Gestational diabetes is a disorder which will affect around 4% of all pregnant women in the United States. It is not entirely understood why some women get it because it normally disappears once the baby is born. One theory is that the stress of the pregnancy itself causes it, but whatever the cause any woman who is diagnosed with it will need to follow a gestational diabetes diet plan. |
In fact this type of diet needs to be followed if an expectant mother has preexisting diabetes as well. The risk of fetal defects and even death are considerably higher with gestational diabetes. Hyperglycemia, or high blood sugar levels, in the mother is the primary cause of any problems caused by this condition. When this happens the fetus will begin to produce large amounts of insulin to deal with the excess glucose (sugar) that is crossing through the placenta.
Increased insulin levels in the fetus cause a condition known as macrosomia which results in larger than normal body and head size. It can also cause respiratory problems as well as hypocalcemia, hypoglycemia, hypokalemia, or jaundice in new born babies.
It is highly recommended that any woman diagnosed with gestational diabetes receive nutrition advice and create a diet plan with the help of a registered dietician. It is vitally important to control blood sugar levels during pregnancy and this best done by modifying the diet.
A gestational diabetes diet is individualized for each pregnancy based on the mother's weight and height. It will also provide an adequate amount of calories and nutrients that are needed during pregnancy as well as controlling blood glucose levels. In addition the mother will need to self monitor her blood sugar levels at least four times a day to make sure her glucose levels are under control. Once good glucose control is established the frequency of self monitoring can be decreased but self monitoring should be continued during the entire pregnancy.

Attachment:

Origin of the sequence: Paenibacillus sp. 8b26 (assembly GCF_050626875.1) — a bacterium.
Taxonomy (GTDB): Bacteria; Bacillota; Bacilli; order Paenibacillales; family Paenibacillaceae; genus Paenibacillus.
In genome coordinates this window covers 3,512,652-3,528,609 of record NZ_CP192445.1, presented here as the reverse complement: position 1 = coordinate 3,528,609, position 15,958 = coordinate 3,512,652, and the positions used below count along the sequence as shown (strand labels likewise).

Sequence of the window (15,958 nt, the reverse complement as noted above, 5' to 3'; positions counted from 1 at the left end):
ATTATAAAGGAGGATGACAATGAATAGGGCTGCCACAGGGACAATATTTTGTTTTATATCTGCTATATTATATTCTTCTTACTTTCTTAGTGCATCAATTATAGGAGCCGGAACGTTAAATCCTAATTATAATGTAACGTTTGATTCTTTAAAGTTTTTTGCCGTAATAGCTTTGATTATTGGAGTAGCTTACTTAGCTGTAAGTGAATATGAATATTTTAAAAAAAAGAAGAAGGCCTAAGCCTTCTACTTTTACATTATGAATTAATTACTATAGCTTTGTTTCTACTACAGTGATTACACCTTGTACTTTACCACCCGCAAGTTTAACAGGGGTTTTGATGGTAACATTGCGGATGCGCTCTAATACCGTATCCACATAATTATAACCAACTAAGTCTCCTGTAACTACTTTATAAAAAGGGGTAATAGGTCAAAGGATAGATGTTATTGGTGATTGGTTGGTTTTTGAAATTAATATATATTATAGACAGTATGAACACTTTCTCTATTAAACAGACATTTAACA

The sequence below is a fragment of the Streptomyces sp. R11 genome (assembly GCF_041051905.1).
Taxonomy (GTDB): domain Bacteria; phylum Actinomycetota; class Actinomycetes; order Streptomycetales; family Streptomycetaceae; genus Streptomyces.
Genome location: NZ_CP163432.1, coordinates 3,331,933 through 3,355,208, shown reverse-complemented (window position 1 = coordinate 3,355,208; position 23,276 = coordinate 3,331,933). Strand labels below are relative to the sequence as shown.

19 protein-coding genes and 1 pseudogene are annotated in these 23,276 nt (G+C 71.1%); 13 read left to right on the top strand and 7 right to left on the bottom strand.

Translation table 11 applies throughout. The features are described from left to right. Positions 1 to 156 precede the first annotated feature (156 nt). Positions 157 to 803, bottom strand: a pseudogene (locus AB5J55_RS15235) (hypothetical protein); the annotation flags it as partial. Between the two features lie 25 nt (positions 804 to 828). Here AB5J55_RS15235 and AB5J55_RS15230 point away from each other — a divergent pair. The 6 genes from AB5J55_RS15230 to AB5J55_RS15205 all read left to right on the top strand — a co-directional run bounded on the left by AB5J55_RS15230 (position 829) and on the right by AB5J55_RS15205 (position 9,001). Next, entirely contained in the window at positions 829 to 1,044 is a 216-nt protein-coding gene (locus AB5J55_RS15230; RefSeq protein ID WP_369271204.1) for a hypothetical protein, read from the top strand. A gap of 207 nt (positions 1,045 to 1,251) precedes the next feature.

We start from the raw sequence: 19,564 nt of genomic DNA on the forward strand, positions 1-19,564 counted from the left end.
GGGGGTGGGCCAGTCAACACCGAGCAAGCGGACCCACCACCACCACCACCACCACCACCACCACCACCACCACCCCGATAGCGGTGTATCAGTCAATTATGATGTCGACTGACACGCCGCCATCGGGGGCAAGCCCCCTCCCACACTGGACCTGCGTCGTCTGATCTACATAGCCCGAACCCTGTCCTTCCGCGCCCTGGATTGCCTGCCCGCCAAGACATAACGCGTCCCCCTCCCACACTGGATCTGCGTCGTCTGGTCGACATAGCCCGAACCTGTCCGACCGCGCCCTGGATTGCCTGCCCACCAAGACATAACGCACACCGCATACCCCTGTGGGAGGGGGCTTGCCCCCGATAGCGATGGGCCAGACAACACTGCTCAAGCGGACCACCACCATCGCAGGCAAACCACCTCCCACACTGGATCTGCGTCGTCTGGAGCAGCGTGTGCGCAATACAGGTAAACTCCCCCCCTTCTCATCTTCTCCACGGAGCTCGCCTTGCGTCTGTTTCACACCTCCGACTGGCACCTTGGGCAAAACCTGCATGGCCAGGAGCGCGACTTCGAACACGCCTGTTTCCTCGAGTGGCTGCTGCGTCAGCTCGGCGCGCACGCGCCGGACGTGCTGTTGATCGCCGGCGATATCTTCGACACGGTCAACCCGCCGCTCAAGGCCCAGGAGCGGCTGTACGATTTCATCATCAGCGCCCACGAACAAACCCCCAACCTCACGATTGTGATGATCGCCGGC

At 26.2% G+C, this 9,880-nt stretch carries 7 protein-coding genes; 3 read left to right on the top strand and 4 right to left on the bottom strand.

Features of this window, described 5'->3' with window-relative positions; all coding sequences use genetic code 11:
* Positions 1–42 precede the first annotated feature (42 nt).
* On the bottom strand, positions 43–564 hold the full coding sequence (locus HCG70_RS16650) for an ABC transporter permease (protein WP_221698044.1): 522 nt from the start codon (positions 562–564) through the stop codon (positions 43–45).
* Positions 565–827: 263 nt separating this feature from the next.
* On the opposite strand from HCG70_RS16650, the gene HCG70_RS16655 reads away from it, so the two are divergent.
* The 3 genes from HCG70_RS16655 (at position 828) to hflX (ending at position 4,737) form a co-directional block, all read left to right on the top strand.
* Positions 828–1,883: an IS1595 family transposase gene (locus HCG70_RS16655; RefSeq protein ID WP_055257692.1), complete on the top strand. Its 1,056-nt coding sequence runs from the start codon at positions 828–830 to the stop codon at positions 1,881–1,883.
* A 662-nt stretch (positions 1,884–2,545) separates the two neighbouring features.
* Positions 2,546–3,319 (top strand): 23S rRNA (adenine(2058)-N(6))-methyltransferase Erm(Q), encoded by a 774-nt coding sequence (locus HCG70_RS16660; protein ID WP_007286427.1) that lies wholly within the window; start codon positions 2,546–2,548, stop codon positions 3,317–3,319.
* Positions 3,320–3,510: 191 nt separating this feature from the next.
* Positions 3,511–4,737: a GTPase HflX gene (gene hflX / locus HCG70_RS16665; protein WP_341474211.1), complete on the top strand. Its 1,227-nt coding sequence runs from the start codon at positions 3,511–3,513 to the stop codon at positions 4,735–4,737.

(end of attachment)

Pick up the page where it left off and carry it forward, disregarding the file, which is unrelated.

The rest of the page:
The diet plan should meet the desired weight gain and nutrition requirements needed for a normal pregnancy. For the first trimester weight gain should be in the 2 to 4 pound range and then an additional pound every week for the second and third trimesters. During the second trimester it is recommended that caloric intake be adjusted upwards approximately 100 to 300 kcal/day above that of the first trimester. Protein intake also needs to be increased during pregnancy to 10 grams per day either by drinking two glasses of milk or 1 to 2 ounces of meat. 400 ug/day of folic acid should also be included in the gestational diet to help avoid congenital and neural tube defects.
Diabetic ketoacidosis is a very real threat during a pregnancy so restricting calories should only be done under direct medical supervision. The minimum number of calories eaten per day must not be below 1700 to 1800 and these calories should come from foods of high nutritious value.
A gestational diabetes diet plan is a crucial part of any pregnancy for women who suffer from this dangerous condition. Any pregnant woman who is diagnosed with this disorder should be evaluated by a registered dietician who will then assist the woman to meet her dietary needs.
For more information about a gestational diabetes diet please visit the web site Diabetic Diet Plans by Clicking Here.
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